Well that was 3 years ago, I've now changed jobs 3 times, started a company and closed it, on my 3rd job, got my license (obv), car that I like, etc.

Things can get better.

Here's the truth: there are 3 cornerstones in your life:

  1. Your job

  2. Your house (or apartment)

  3. Your relationships

    If you have those things in order, you can afford to take almost any "risk" you want.

    What got me through is this:

  • Always be pursuing your passion. Every year my passion and focus is a little different but in the same field, infact I realize its simply a career progression in a field that does not have clear 1-2-3 steps.

    So love what you do. If you don't, whatever you do, be the best at it. Or better yet, pursue what you love. Your career and job will lead your life, so make sure you absolutely have that one down right, otherwise your home and relationships will suffer.

  • Read. Read great blogs or books that focus on self-growth. The human brain develops its final phase of its personality in your 20's. By the time you hit early 30's your personality and future is completely directed by how you grow and what you do in these 20's. It's also very normal that people in their 20's to get so confused or lost specially getting out of grades and a clear track life of school to suddenly the work force where nothing is straight forward or graded. My personal recommendations are James Clear website, I could lose myself for hours reading his stuff, go to his best articles section. A simple good read is this article. There's also this book, and finally just sign up for the mailing list of this website, I know this site looks spammy as hell but trust me its got some solid content thats specifically relevant to people like you (and me).

  • If you live with family after living alone for a while, you probably want the get the furthest away as possible from them. If you can, find a way to live alone again. This might be tougher to do though depending on your family, and it might be one of those things you just have to haul it along.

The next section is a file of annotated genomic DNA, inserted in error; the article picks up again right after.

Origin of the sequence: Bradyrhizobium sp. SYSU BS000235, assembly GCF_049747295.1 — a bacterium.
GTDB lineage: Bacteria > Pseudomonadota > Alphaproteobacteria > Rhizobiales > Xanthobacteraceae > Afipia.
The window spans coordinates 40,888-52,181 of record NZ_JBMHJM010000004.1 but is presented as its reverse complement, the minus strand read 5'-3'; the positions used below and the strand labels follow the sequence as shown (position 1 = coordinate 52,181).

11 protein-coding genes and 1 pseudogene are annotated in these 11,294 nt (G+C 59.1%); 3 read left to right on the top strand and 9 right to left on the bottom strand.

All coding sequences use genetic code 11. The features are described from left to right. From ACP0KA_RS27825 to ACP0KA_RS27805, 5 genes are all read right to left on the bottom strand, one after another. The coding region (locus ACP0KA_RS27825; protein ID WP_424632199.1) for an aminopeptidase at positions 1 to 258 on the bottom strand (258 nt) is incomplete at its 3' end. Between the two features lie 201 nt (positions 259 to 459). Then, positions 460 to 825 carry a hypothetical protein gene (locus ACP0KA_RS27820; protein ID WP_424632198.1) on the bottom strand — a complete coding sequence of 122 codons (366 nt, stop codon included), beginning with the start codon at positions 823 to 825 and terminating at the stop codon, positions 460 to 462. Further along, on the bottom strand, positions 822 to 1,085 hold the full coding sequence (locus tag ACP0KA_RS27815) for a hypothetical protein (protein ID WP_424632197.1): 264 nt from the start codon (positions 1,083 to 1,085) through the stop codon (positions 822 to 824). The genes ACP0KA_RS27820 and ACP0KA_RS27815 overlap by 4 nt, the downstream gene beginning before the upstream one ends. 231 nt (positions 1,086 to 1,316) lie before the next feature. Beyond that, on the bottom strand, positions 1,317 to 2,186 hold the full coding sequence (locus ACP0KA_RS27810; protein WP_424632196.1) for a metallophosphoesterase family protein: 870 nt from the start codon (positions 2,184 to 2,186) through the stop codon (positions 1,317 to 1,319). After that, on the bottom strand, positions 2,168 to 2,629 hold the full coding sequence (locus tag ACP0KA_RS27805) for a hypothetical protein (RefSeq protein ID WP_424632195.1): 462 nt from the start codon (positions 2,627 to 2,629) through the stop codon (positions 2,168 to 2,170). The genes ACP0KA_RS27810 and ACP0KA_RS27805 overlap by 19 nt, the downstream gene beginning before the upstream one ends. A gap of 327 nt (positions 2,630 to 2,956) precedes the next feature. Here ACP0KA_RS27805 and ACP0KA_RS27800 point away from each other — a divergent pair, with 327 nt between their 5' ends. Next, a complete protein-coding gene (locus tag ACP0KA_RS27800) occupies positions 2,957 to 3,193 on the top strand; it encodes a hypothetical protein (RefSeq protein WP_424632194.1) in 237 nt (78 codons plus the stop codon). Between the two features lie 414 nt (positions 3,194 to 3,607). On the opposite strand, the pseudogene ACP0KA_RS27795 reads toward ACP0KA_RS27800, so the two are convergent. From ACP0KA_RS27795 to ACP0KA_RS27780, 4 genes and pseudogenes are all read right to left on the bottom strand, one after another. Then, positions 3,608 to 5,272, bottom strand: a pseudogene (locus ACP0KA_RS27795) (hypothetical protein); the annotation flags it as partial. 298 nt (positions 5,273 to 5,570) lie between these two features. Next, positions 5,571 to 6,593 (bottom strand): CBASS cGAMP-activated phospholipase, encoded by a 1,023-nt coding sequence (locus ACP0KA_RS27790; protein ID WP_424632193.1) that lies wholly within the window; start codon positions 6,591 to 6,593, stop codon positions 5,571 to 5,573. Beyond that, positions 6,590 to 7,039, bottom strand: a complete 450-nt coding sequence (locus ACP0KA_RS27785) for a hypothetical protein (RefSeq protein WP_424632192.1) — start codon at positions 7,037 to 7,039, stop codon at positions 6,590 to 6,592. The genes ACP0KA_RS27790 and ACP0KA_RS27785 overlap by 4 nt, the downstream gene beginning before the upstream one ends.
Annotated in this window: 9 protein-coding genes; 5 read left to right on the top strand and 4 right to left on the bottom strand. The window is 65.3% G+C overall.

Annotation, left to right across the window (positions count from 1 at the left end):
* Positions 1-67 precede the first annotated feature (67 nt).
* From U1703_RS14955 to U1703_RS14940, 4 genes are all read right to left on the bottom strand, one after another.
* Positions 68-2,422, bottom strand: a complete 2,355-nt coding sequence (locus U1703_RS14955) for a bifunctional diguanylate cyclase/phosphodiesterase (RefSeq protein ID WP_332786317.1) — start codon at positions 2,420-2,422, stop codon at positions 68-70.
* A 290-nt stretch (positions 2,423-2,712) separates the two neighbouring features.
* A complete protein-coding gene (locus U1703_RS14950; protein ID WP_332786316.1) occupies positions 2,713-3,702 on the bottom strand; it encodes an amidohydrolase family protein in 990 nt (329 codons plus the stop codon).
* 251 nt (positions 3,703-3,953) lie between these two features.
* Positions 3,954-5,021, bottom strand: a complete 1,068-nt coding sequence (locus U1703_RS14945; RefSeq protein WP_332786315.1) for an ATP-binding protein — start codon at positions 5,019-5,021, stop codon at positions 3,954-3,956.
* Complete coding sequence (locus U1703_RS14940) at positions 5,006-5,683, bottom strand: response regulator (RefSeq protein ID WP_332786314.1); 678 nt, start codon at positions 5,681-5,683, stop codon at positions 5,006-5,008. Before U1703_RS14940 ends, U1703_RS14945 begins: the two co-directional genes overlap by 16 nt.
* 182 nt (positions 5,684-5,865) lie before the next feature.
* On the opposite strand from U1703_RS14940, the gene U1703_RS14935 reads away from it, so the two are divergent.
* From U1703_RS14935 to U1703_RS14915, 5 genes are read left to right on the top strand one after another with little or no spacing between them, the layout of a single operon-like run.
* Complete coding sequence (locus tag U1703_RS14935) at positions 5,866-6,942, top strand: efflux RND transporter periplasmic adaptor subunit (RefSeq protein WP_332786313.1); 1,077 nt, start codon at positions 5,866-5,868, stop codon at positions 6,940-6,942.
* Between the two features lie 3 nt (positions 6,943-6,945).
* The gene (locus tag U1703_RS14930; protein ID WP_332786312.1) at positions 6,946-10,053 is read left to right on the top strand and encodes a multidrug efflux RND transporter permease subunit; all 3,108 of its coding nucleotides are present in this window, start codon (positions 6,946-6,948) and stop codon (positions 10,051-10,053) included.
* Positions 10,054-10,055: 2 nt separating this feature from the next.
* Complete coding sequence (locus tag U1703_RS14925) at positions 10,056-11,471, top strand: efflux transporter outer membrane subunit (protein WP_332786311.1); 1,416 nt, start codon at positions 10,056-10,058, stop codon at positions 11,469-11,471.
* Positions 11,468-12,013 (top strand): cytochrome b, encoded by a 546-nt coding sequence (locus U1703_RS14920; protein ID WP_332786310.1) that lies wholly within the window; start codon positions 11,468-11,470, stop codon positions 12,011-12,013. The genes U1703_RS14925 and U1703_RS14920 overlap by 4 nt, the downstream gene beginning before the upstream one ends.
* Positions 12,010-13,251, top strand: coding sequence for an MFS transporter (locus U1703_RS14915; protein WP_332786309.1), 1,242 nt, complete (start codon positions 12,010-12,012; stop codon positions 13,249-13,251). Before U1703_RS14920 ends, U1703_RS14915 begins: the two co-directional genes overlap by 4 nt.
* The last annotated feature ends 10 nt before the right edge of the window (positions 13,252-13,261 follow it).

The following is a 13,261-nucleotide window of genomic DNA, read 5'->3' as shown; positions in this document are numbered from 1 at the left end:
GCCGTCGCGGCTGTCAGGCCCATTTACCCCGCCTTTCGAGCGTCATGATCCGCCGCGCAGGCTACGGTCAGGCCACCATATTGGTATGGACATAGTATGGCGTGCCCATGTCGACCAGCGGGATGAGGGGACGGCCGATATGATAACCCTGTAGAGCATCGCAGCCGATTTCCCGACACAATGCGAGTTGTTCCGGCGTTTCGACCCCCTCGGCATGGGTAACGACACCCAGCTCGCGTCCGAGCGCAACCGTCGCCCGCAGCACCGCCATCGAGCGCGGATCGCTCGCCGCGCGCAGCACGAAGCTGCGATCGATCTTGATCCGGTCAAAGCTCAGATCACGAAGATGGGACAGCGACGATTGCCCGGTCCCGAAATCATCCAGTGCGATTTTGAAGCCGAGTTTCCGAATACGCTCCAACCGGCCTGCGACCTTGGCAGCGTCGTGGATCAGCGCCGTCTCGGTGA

• Manage or clear your debts. There are many strategies out there, I like the clear the smallest debts first approach. Have a wants and needs list, wants make you poorer, needs (including investments) make your richer.

    I'm personally already drawing up my escape plan. Planning to move abroad for work in about a year once I settle stuff here and gain the right experience I need to do that. Let me know if you want me to share it.
u/wthomasm9 · 14 pointsr/suggestmeabook

I found a book called The Defining Decade to be hugely motivating, practical, and life affirming when I read it in my senior year in college. I hope it inspires you the way it inspired me :)


u/LurkFromHomeAskMeHow · 12 pointsr/UKPersonalFinance

Got a book recommendation for you: from your post it sounds like this might help you clarify your thinking. I hope you find a path you’re happy with.

u/hereforporn696969 · 11 pointsr/barstoolsports

Gonna go ahead and plug a book, The Defining Decade by Meg Jay. It's filled with case studies of people in their mid-twenties figuring out their careers, romantic lives, and mental well-being. I'm 25 and often panic about career direction and purpose. I feel this book gives a very informed look on how the sky isn't truly falling. It's a quick 200 pages and I walked away feeling a whole lot more confident about my position.

u/[deleted] · 7 pointsr/asianamerican

Honestly, I think independence > travel. Tons of AA folks I know that live with their grandparents/parents in their 20s do all the whatnot sassy traveling, which is cool and all, but they never really get that "breathe of fresh air" type-of-freedom as an emerging- and young adult.